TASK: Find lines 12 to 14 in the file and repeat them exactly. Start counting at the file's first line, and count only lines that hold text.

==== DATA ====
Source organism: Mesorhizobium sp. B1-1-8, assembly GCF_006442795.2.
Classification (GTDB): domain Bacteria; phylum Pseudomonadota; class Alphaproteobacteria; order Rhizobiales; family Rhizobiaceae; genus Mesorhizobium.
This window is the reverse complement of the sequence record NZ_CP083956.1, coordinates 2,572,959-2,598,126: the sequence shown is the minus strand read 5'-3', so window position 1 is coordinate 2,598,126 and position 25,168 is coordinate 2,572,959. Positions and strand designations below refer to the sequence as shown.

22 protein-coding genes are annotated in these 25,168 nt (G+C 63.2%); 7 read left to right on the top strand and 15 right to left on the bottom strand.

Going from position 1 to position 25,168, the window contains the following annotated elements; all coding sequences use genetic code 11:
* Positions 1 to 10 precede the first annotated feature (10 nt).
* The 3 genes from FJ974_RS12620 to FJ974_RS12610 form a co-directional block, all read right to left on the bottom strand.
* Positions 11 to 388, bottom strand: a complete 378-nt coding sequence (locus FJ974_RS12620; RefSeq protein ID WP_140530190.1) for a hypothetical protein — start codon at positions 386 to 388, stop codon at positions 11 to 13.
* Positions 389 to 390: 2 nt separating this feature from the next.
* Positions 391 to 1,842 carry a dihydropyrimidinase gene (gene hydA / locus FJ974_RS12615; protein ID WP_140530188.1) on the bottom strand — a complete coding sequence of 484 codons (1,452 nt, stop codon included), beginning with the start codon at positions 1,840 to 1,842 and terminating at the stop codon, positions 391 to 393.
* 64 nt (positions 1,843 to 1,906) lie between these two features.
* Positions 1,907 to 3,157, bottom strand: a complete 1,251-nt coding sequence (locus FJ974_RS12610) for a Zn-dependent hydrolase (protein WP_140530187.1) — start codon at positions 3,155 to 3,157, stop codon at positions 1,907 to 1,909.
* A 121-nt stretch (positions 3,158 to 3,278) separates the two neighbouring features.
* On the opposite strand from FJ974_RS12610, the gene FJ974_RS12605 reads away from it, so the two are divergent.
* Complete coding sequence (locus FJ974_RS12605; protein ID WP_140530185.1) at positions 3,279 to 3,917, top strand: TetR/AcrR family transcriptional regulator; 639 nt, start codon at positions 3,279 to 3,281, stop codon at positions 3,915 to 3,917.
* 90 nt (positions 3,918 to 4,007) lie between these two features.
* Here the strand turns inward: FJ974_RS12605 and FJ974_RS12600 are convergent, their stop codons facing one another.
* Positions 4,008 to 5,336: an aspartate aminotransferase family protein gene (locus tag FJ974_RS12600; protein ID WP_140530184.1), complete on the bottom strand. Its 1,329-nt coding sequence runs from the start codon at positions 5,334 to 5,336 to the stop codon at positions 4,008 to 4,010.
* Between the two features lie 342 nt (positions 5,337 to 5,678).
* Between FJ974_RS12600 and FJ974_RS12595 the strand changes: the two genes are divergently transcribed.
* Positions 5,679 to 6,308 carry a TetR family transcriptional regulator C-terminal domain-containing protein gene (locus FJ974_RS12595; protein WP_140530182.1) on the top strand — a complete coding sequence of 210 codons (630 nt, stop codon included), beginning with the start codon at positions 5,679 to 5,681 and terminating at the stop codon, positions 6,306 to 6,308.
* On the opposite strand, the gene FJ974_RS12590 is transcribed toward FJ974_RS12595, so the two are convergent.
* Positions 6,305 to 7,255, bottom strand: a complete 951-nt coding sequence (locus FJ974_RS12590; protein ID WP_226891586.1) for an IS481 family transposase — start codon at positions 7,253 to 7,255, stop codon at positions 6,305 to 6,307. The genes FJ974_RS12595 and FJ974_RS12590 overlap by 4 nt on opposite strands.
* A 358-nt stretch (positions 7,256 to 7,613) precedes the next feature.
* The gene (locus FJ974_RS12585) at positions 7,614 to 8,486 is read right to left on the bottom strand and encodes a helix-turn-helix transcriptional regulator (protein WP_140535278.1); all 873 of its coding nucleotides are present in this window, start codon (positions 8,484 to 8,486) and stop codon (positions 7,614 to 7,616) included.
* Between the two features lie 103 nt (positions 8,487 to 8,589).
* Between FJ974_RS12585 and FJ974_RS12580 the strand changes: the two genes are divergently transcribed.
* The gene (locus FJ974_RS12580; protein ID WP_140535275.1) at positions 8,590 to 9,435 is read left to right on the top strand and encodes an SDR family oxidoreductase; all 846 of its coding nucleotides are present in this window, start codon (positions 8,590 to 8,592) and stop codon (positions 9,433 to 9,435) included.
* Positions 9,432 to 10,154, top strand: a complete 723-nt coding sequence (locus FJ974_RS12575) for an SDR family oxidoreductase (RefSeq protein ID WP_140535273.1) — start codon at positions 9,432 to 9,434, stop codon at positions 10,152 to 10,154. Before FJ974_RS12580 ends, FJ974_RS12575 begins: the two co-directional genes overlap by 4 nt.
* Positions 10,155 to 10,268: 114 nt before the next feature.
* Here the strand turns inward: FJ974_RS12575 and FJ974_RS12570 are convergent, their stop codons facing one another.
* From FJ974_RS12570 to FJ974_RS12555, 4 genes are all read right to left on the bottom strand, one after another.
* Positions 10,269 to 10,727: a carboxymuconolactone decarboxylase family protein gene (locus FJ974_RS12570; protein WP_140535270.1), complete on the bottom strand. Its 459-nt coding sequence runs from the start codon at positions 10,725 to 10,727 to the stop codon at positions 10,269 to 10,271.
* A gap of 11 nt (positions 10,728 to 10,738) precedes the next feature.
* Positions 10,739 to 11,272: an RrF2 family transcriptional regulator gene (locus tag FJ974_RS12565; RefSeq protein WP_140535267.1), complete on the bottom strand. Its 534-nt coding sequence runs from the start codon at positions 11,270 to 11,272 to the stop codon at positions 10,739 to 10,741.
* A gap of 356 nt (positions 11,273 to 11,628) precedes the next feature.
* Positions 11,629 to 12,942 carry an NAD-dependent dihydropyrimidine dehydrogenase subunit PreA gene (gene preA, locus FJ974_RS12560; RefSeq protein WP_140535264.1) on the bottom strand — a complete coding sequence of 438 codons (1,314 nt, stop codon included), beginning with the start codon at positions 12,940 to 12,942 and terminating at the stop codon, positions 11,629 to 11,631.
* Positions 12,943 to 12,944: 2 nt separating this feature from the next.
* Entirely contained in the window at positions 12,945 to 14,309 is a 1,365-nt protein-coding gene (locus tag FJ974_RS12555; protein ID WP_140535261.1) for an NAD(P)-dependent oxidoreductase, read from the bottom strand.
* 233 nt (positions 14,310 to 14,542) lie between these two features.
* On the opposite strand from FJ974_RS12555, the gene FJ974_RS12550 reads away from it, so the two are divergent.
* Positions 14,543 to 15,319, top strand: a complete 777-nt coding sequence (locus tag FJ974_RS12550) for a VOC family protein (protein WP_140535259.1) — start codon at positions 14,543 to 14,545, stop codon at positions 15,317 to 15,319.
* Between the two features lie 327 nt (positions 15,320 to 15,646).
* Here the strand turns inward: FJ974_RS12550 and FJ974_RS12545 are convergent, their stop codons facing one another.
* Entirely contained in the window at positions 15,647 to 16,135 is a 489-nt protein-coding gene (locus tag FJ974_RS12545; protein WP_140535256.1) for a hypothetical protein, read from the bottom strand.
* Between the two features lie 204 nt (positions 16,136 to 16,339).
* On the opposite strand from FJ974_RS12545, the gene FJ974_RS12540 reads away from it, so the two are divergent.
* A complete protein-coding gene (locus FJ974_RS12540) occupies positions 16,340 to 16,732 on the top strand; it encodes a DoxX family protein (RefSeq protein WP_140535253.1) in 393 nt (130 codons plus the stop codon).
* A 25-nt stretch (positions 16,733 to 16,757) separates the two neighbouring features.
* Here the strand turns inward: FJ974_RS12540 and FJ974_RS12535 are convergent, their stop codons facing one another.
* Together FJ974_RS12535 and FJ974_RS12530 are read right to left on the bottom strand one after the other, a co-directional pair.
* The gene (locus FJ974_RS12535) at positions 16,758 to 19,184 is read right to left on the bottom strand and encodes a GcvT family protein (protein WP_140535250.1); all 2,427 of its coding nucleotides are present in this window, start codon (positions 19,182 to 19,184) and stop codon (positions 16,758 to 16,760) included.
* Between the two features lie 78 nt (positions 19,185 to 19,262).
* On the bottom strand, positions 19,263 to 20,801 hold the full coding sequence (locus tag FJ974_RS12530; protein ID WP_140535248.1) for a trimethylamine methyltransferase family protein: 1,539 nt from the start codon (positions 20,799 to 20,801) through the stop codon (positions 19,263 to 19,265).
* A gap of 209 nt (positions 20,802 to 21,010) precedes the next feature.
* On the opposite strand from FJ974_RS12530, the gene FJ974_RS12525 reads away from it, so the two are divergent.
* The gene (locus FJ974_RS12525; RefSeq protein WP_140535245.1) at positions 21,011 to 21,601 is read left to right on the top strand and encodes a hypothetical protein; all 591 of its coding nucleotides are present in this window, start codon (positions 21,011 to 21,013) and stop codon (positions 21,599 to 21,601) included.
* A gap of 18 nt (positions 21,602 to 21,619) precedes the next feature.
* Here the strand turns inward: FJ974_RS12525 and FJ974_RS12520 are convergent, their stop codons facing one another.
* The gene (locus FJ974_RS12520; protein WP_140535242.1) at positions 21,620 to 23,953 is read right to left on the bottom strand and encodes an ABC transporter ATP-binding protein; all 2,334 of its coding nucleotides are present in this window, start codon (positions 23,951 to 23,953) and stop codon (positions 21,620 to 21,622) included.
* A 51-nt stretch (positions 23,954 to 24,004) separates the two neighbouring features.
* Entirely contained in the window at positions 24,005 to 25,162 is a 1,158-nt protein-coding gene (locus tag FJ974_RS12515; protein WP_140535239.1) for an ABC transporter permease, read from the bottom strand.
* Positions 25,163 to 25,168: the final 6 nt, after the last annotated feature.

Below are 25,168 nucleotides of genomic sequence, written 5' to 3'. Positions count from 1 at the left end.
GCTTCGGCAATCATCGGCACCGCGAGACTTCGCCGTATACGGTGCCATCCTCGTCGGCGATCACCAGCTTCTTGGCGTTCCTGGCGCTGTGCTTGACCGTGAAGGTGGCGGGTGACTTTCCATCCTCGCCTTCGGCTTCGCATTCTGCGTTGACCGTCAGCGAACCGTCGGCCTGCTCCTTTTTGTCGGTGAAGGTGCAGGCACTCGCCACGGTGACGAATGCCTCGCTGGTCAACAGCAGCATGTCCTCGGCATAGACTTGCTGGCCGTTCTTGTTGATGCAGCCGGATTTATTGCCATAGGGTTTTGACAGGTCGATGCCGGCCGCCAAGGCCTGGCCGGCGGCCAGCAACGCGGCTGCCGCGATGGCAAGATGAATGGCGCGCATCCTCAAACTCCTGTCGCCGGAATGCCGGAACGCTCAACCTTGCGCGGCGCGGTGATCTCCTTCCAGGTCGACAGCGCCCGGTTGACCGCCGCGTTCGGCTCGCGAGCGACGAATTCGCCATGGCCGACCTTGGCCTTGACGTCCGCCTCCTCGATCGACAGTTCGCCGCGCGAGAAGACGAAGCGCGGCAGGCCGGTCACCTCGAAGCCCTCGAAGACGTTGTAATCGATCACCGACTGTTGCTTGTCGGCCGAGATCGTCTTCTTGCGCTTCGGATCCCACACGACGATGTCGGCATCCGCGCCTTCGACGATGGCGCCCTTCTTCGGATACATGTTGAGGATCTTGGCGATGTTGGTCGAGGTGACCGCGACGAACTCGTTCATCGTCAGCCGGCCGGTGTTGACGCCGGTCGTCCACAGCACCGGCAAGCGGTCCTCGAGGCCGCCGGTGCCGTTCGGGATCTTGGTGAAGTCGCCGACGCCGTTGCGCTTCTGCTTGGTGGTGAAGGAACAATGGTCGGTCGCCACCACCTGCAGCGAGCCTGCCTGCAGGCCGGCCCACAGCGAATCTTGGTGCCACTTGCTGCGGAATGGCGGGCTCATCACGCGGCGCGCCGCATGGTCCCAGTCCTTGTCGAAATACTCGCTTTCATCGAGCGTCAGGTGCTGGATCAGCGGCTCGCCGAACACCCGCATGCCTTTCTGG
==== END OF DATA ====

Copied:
* Positions 1,907 to 3,157, bottom strand: a complete 1,251-nt coding sequence (locus FJ974_RS12610) for a Zn-dependent hydrolase (protein WP_140530187.1) — start codon at positions 3,155 to 3,157, stop codon at positions 1,907 to 1,909.
* A 121-nt stretch (positions 3,158 to 3,278) separates the two neighbouring features.
* On the opposite strand from FJ974_RS12610, the gene FJ974_RS12605 reads away from it, so the two are divergent.